This irony is at the heart of his final betrayal. Schneiderman made women’s rights a centerpiece of his agenda, going back to his time as a New York state senator, when he introduced legislation that made life-threatening strangulation a violent felony. He praised the “critical national reckoning” brought about by the exposure of Harvey Weinstein and other powerful men. His office had even begun an investigation of the Manhattan district attorney, Cyrus Vance Jr., for his decision not to prosecute Weinstein in 2015 following a woman’s accusation that he had groped her.

Vance is now investigating the allegations against Schneiderman. Certainly an inquiry is warranted, although given the recent history between these two offices, it might be more appropriately handled by someone else.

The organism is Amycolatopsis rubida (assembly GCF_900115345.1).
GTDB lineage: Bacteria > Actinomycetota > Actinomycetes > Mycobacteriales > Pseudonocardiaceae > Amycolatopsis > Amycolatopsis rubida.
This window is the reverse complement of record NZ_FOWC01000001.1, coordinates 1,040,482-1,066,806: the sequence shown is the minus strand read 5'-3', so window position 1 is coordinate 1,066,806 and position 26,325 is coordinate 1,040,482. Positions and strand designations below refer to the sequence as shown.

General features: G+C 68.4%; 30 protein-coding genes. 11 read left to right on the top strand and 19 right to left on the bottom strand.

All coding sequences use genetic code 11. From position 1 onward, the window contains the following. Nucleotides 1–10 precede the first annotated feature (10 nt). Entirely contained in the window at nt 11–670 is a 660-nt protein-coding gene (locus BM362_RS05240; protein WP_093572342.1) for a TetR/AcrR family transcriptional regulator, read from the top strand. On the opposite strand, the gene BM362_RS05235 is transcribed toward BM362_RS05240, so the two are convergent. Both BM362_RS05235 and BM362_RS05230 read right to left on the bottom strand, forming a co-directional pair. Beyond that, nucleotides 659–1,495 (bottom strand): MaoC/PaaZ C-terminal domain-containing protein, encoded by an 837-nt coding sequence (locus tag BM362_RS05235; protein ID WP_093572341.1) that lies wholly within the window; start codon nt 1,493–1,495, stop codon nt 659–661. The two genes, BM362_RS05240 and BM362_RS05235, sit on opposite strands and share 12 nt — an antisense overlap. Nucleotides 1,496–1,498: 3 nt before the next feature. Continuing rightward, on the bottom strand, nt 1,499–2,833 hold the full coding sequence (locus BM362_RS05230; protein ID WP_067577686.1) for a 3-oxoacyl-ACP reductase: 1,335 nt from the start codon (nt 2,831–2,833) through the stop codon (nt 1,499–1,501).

After the 2016 election, Schneiderman styled himself as an avatar of the resistance to President Donald Trump’s agenda, bringing more than a hundred actions against the administration. Recently, he pushed to change New York law to allow for state prosecutions of Trump aides in case the president pardoned them for federal crimes.

In the coming weeks and months, many qualified people will consider running for attorney general. We look forward to a competitive primary that delivers the honest, independent, moral — and perhaps for a change, female — law enforcement leader New Yorkers need. As Schneiderman said just a few days ago, “If a woman cannot control her body, she is not truly equal.” The state deserves an attorney general who will live by those words.